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What If…

What if you could meet people who come from a completely different culture and background? Practically a whole different world? What if you could learn from them about their community, history, and way of life?

Now what if I told you those people are not 5000 miles away, but 50? Not a world away, not even a state away sometimes, but right here, in your own backyard. Maybe sitting around your Thanksgiving table right now.

Would that excite you?

Scare you?

Frustrate you?

…maybe all of the above?

I know that’s how this realization felt for me.

It started when I was sitting at a desk in Sri Lanka. I had taken everyone’s advice to go live abroad.

“It will be great,” they said. “You’ll learn so much!”

And they weren’t wrong. It was an incredible experience to live overseas for 4 months in Sri Lanka, and later for 9 months in Jerusalem. Not to mention 3 years of college in Canada. But that’s a story for another time. For now, let’s return to the desk in Sri Lanka.

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Me, standing next to my desk in Sri Lanka, wearing a traditional saree.

I remember sitting at that desk, and watching on my computer as Brexit happened. Speaking the next day with one of the other volunteers at the nonprofit I was working for, who was from London. He was distraught. Couldn’t believe there was such a division of opinion about something so fundamental to his experience of being a UK citizen as EU membership.

I remember sitting at that same desk as Trump won the Republican primary and Clinton the Democratic primary. Speaking with other volunteers from around the world, and native Sri Lankans, who couldn’t understand what was happening in my country.

“Didn’t you guys already have a Civil War? Over 100 years ago?” they asked. “Is this going to lead to another one?”

I didn’t know how to answer, but it did begin to dawn on me that part of the reason I didn’t know how to answer was because I was there with them – and not back at home alongside the people who were making those fateful decisions.

I don’t want to knock studying abroad too much, because I do think there are many benefits. Learning about the rest of the world is definitely important, and it teaches you a lot about your own country, community, and identity along the way. But after returning from my journeys abroad, I realized how little I’ve seen of the country I was born and raised in. The country that will always be my Home.

 

So now my appeal to you is to help me learn about my Home. Tell me your story, invite me to your school, let me know what is most important to you. I want to hear – today of all days – about every variation of American that’s out there. I want to start answering the biggest “What if…” there is:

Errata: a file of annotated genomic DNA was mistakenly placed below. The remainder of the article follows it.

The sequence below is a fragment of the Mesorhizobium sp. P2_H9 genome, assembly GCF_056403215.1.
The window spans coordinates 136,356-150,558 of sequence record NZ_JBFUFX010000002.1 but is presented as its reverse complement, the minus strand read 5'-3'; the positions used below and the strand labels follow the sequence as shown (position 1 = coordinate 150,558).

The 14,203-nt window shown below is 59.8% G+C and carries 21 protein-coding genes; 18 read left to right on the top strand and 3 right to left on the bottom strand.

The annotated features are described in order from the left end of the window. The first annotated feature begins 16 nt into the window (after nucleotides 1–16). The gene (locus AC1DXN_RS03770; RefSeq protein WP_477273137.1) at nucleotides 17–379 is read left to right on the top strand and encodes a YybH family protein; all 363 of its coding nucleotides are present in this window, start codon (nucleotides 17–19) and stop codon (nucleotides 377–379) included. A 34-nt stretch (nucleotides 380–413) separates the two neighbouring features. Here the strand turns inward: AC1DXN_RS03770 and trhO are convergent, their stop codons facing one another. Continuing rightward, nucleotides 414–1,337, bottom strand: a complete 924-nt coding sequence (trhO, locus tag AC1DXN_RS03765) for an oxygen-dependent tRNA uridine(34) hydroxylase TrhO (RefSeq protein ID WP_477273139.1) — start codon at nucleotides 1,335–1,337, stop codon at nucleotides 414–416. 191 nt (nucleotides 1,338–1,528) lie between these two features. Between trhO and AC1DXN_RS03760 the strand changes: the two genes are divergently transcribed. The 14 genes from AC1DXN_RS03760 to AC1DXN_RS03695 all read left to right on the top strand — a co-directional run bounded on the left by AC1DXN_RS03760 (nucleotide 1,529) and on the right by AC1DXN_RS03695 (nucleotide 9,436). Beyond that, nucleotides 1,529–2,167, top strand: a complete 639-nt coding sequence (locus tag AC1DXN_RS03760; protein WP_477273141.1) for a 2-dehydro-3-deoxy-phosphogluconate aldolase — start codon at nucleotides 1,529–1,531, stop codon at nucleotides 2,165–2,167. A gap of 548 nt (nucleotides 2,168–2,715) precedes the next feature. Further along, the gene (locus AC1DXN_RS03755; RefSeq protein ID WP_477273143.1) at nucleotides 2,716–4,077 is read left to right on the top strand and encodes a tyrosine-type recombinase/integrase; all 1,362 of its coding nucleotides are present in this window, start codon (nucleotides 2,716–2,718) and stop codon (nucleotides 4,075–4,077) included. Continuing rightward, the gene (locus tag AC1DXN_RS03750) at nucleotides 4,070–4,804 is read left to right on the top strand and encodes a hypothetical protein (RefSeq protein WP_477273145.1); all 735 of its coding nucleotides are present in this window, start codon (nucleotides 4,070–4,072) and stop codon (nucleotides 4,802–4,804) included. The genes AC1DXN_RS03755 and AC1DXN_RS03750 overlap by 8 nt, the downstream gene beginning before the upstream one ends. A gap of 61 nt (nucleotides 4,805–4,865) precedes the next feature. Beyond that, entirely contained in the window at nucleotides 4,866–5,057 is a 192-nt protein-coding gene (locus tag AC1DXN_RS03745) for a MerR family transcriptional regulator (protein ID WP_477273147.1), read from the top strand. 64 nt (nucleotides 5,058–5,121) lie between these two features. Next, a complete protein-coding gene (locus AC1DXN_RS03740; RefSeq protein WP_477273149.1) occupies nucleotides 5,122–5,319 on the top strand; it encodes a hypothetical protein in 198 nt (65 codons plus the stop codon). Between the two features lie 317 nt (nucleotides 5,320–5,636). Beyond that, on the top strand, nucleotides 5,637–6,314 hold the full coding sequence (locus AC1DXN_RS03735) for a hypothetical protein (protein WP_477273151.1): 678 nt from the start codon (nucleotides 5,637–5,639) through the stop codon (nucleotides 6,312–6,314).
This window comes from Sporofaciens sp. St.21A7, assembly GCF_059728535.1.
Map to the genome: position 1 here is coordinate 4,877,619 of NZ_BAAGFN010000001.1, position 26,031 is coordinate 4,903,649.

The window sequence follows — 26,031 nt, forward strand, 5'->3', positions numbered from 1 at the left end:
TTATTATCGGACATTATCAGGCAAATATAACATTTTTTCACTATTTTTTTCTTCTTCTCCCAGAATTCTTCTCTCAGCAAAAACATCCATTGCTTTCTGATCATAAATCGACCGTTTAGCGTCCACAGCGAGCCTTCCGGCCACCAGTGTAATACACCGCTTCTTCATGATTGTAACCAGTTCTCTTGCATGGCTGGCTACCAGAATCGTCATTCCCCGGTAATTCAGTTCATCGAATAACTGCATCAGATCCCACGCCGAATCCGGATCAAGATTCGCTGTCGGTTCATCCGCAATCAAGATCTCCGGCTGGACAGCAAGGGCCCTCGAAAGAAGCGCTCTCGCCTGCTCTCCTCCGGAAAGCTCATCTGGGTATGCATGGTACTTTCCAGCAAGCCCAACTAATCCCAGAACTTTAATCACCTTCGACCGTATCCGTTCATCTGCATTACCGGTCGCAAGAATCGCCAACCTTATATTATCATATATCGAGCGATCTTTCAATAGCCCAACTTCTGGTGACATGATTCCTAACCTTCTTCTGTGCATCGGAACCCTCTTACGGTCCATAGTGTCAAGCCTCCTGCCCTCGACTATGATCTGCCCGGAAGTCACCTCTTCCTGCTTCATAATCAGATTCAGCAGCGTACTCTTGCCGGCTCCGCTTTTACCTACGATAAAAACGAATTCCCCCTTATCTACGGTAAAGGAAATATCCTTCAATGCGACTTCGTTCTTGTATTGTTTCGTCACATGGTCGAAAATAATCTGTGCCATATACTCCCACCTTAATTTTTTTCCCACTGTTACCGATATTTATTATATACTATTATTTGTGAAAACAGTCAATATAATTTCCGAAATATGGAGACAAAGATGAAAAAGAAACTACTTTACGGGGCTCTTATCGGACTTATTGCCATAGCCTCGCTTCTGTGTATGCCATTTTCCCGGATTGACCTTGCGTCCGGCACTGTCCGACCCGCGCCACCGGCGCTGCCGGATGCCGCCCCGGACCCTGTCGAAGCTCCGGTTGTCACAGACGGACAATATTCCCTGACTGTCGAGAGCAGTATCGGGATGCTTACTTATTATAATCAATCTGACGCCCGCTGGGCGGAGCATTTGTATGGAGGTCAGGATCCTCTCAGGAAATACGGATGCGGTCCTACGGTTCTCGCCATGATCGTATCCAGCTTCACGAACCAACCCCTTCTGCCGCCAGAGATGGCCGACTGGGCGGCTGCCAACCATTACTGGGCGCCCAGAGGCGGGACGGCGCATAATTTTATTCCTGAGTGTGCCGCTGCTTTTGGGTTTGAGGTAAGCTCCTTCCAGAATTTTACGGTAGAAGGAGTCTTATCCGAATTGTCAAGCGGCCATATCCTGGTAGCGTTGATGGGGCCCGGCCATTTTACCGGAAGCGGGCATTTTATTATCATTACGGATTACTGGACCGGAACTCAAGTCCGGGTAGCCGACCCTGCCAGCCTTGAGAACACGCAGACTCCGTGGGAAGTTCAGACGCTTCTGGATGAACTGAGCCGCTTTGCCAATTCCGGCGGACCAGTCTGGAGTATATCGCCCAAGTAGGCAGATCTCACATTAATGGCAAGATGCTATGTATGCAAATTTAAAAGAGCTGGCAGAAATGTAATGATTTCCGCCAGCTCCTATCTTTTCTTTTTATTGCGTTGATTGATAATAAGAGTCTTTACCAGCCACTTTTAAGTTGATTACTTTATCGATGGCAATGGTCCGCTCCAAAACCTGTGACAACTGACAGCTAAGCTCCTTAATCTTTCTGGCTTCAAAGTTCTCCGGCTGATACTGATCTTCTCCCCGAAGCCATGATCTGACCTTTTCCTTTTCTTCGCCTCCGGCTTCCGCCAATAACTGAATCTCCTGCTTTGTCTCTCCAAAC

What if we could start listening to each other? Learning from one another? What if we could start collaborating with others to keep this country running?

What if…what if together we could build the best version of America yet?

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Happy Thanksgiving,

Ruth Gopin

Co-Founder, AmerXchange

CCI Global Peacebuilding Workshop

Last Friday, our founder, Ruth Gopin, was honored to participate in the annual Global Peacebuilding Workshop of the Community College Initiative Program (CCI). The program took place at Northern Virginia Community College (NOVA) and was facilitated by David J. Smith, a professor of Conflict Resolution and career consultant. Ruth spoke on a panel alongside representatives from the United States Institute of Peace and Alliance for Peacebuilding about the role young people can play in addressing global challenges.

Ruth then assisted in facilitating an Entrepreneurship activity that engaged the students, and challenged them to think about how they can contribute to solving problems around the world.

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The students were split into four groups and given theoretical funding for a new venture. Working in diverse teams with colleagues from around the world, the students were give 30 minutes to think of a shared problem they were interested in addressing, and an innovative solution to that challenge. The teams then presented each of their proposals to the rest of the class.

We were blown away by the incredibly innovate solutions that each group presented. The students were thoughtful and passionate, and answered the questions of their peers with attentive enthusiasm.

We were so grateful to be involved in this workshop at NOVA, and eager to continue interacting with and learning from smart, passionate college students!

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If you would like to invite our founder, Ruth Gopin, to come speak at your event or assist in organizing a workshop, please contact us

Division and Opportunity

My favorite place in the world is the steps of the Lincoln Memorial. For me this has always been a spot that represents the very best of America. I love the intense pride, the intense diversity, the intense independence of everyone there. Each for their own purpose, each with their own meaning.

As I walk around and silently take in the words etched into stone on the walls of the vast memorial, I overhear parents explaining those words to their children. Each with a slightly different interpretation.

“Who was Lincoln?” asks a child.

“The man who freed the slaves,” replies a parent.

“The man who saved our country,”  replies another.

I love that they are both correct, that this one President can represent so many different things to so many different people from all around the world. I stand there in gleeful awe of the knowledge that so many people, from so many different walks of life, have walked up and down these steps before me.

Today, America is facing undeniable political polarization. The country is split between Democrat and Republican. Left and Right. Blue and Red.